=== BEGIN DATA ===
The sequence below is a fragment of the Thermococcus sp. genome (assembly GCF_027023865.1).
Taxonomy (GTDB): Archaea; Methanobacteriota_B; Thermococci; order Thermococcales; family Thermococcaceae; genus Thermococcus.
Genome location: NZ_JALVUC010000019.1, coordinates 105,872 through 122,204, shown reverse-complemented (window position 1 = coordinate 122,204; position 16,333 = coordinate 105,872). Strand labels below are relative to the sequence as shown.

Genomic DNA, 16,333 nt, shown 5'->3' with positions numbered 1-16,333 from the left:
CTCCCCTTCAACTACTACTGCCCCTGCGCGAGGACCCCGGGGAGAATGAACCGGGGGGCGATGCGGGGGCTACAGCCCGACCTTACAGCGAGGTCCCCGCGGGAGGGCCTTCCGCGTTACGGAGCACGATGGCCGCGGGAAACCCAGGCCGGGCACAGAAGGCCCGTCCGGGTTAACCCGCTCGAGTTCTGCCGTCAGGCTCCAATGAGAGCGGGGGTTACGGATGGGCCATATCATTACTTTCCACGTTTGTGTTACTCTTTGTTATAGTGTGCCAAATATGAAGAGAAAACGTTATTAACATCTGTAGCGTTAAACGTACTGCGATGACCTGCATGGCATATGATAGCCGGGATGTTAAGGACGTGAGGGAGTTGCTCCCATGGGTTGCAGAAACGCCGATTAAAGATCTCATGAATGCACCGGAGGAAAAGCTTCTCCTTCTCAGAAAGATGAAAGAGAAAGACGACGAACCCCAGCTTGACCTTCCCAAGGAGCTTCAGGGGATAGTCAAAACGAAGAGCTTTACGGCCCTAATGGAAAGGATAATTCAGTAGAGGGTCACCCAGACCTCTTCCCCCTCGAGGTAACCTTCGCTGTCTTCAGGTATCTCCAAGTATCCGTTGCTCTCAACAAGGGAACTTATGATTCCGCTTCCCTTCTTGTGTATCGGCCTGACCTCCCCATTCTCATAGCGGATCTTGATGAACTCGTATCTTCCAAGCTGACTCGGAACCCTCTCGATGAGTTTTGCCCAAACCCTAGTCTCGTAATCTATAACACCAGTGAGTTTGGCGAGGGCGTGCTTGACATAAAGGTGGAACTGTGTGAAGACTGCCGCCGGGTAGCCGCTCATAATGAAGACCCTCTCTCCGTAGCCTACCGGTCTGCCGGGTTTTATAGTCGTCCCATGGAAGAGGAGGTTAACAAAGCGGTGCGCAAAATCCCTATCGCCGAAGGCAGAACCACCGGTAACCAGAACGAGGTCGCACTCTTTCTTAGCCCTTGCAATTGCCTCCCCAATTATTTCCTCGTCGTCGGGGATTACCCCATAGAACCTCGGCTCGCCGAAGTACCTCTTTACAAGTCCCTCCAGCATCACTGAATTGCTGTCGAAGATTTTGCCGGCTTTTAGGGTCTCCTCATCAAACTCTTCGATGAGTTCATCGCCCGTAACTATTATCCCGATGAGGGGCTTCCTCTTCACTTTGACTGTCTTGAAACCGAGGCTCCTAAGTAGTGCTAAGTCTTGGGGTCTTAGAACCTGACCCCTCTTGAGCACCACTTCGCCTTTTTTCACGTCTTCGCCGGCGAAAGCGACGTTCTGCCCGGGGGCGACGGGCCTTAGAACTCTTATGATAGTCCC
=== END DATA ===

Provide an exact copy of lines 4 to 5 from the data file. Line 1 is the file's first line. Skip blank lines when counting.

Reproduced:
Genomic DNA, 16,333 nt, shown 5'->3' with positions numbered 1-16,333 from the left:
CTCCCCTTCAACTACTACTGCCCCTGCGCGAGGACCCCGGGGAGAATGAACCGGGGGGCGATGCGGGGGCTACAGCCCGACCTTACAGCGAGGTCCCCGCGGGAGGGCCTTCCGCGTTACGGAGCACGATGGCCGCGGGAAACCCAGGCCGGGCACAGAAGGCCCGTCCGGGTTAACCCGCTCGAGTTCTGCCGTCAGGCTCCAATGAGAGCGGGGGTTACGGATGGGCCATATCATTACTTTCCACGTTTGTGTTACTCTTTGTTATAGTGTGCCAAATATGAAGAGAAAACGTTATTAACATCTGTAGCGTTAAACGTACTGCGATGACCTGCATGGCATATGATAGCCGGGATGTTAAGGACGTGAGGGAGTTGCTCCCATGGGTTGCAGAAACGCCGATTAAAGATCTCATGAATGCACCGGAGGAAAAGCTTCTCCTTCTCAGAAAGATGAAAGAGAAAGACGACGAACCCCAGCTTGACCTTCCCAAGGAGCTTCAGGGGATAGTCAAAACGAAGAGCTTTACGGCCCTAATGGAAAGGATAATTCAGTAGAGGGTCACCCAGACCTCTTCCCCCTCGAGGTAACCTTCGCTGTCTTCAGGTATCTCCAAGTATCCGTTGCTCTCAACAAGGGAACTTATGATTCCGCTTCCCTTCTTGTGTATCGGCCTGACCTCCCCATTCTCATAGCGGATCTTGATGAACTCGTATCTTCCAAGCTGACTCGGAACCCTCTCGATGAGTTTTGCCCAAACCCTAGTCTCGTAATCTATAACACCAGTGAGTTTGGCGAGGGCGTGCTTGACATAAAGGTGGAACTGTGTGAAGACTGCCGCCGGGTAGCCGCTCATAATGAAGACCCTCTCTCCGTAGCCTACCGGTCTGCCGGGTTTTATAGTCGTCCCATGGAAGAGGAGGTTAACAAAGCGGTGCGCAAAATCCCTATCGCCGAAGGCAGAACCACCGGTAACCAGAACGAGGTCGCACTCTTTCTTAGCCCTTGCAATTGCCTCCCCAATTATTTCCTCGTCGTCGGGGATTACCCCATAGAACCTCGGCTCGCCGAAGTACCTCTTTACAAGTCCCTCCAGCATCACTGAATTGCTGTCGAAGATTTTGCCGGCTTTTAGGGTCTCCTCATCAAACTCTTCGATGAGTTCATCGCCCGTAACTATTATCCCGATGAGGGGCTTCCTCTTCACTTTGACTGTCTTGAAACCGAGGCTCCTAAGTAGTGCTAAGTCTTGGGGTCTTAGAACCTGACCCCTCTTGAGCACCACTTCGCCTTTTTTCACGTCTTCGCCGGCGAAAGCGACGTTCTGCCCGGGGGCGACGGGCCTTAGAACTCTTATGATAGTCCC